The LHC and what its future holds?
What is it?
The Large Hadron Collider(LHC) is a large circular particle accelerator based in the European particle physics laboratory at CERN. Located near Geneva in Switzerland, CERN is the largest physics laboratory dedicated to unravelling the mysteries of fundamental physics.
The LHC allows scientists to reproduce and observe the immediate instances after the Big Bang. They do this by colliding beams of protons or ions at very high-speeds, close to the speed of light. The word ‘Hadron’ is any particle made up of quarks.
The LHC is the most complex experimental facility ever built and comprises of a large circular tunnel measuring 27km in length. The tunnel is located 175 metres below the surface and when completed in 2009, had an initial starting energy of 3.5 teraelectronvolts. The total cost of building the LHC was approximately £3.74 billion.
There are four major experiments at the LHC, which use detectors to analyse the array of particles produced during collisions in the accelerator. The main two are called ATLAS and CMS, who’s general purpose is to detect a wide-range of particles and investigate as much experimental physics as possible. ALICE and LHCb are 2 other, more specified experimental detectors. These four detectors are placed around the LHC tunnel underground.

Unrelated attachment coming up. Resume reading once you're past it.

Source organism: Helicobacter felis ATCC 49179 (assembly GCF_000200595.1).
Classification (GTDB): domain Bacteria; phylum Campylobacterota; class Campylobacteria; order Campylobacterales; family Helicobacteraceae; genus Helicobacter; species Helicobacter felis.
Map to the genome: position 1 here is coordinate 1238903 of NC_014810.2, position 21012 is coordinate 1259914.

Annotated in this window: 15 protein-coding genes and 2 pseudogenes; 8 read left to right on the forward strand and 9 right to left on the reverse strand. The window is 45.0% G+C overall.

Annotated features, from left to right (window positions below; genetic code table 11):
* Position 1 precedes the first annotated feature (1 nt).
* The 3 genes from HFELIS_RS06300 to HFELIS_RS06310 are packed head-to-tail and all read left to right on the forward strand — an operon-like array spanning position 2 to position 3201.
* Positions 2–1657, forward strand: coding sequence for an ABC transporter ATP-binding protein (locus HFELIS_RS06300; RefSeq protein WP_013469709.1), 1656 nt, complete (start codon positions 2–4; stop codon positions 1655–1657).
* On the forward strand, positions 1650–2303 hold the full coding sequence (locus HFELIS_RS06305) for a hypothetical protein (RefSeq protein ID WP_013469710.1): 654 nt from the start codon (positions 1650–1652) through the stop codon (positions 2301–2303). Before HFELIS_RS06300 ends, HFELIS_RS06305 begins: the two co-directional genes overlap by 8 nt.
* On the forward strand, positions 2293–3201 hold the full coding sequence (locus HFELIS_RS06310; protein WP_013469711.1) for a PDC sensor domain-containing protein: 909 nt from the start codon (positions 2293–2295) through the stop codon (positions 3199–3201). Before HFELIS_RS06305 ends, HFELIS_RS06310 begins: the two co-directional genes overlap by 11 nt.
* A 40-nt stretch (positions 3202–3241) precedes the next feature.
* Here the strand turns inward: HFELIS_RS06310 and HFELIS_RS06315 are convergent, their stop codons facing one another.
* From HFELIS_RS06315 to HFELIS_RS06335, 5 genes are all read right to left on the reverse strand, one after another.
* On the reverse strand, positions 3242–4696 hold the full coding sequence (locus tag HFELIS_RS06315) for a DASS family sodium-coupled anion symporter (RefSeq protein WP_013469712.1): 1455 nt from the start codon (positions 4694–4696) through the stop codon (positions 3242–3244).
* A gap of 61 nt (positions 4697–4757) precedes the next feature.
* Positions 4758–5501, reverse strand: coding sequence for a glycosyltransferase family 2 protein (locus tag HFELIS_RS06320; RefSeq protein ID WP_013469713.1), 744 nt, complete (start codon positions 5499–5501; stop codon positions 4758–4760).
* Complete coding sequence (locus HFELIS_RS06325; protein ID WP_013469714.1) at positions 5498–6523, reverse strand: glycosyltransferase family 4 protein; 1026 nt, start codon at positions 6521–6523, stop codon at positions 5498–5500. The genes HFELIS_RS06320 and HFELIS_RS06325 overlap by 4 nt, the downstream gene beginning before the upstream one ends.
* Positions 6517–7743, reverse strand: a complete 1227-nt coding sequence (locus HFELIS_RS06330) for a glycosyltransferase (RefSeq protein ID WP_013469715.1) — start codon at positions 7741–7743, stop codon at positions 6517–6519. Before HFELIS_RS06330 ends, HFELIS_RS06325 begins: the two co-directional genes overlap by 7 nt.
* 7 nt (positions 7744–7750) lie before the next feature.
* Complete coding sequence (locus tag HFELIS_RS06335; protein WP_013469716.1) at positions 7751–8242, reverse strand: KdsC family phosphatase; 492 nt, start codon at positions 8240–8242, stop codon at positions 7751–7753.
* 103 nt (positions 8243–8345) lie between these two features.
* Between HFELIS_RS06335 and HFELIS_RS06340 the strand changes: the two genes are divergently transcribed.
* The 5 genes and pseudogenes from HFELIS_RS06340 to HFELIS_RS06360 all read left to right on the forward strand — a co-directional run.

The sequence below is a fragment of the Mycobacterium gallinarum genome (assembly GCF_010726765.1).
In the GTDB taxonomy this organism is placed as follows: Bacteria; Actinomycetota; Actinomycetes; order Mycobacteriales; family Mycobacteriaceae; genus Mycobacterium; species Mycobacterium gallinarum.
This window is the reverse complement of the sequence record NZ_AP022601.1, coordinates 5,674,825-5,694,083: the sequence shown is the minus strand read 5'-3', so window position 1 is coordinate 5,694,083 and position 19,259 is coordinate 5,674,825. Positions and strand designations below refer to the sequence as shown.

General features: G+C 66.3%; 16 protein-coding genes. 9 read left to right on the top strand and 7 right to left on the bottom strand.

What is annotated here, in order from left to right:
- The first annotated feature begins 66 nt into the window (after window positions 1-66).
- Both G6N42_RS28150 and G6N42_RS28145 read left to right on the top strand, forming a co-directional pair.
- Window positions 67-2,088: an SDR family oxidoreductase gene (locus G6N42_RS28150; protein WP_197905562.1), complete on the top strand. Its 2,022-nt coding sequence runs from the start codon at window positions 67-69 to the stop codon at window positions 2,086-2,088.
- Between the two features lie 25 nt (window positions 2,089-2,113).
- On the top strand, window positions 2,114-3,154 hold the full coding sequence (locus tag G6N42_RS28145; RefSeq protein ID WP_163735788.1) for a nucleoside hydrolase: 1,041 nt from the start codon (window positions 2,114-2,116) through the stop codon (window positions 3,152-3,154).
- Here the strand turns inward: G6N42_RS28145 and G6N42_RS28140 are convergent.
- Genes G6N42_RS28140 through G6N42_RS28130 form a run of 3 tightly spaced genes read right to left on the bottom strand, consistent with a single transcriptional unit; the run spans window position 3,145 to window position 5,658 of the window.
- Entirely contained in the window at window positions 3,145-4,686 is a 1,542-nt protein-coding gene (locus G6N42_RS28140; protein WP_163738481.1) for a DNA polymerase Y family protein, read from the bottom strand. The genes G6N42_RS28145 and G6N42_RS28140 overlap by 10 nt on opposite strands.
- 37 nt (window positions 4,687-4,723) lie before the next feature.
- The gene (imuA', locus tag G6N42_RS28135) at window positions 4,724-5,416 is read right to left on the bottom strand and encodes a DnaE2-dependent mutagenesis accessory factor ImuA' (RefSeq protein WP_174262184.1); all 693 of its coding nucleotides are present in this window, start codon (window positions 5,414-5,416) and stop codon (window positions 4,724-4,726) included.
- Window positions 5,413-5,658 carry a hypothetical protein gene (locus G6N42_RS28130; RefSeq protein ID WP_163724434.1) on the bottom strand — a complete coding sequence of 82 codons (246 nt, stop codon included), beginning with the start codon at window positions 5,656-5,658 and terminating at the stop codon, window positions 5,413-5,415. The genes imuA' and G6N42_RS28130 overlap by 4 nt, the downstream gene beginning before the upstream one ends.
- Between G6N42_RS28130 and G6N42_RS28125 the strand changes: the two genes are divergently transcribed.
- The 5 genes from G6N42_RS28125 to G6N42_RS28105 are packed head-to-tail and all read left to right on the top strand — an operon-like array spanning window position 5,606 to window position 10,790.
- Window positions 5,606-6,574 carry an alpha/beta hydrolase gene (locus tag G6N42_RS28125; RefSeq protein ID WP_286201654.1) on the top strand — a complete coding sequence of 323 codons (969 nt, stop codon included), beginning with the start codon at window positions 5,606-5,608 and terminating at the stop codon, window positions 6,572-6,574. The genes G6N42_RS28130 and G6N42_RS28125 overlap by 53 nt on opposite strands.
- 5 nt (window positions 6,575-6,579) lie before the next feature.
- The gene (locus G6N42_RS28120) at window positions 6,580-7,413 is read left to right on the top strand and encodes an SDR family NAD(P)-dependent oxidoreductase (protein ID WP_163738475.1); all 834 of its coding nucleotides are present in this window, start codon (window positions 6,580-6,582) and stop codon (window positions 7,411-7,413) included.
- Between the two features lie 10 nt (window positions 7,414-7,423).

The LHC works by firing particles as beams at each other using superconducting magnets. As particle beams reach the desired speeds they are able to guide the particles, using the magnets, to collide head-on into each other.
The LHC project as a whole is made up of three main parts; the Collider, the Detectors and the Worldwide LHC Computing Grid(WLCG). The WLCG is a global network of computers used to analyse and compute the data received from the experiments.
What important discoveries has the LHC brought to humanity?
On 4 July 2012, the ATLAS and CMS experiments announced they had observed a new particle in the mass region of 126 GeV. This new particle was consistent with the Higgs boson that was predicted in the Standard Model. Confirmation of the discovery of the Higgs boson was on the 8th October 2013, when the Nobel prize in Physics was awarded jointly to Francois Englert and Perter Higgs.
The LHCb confirmed the existence of exotic hadrons, which are a type of matter that cannot be classified within the traditional quark model. The Belle Collaboration reported the first evidence of the new particle, labelled as Z(4430) in 2008.
This article was originally published on Flavible.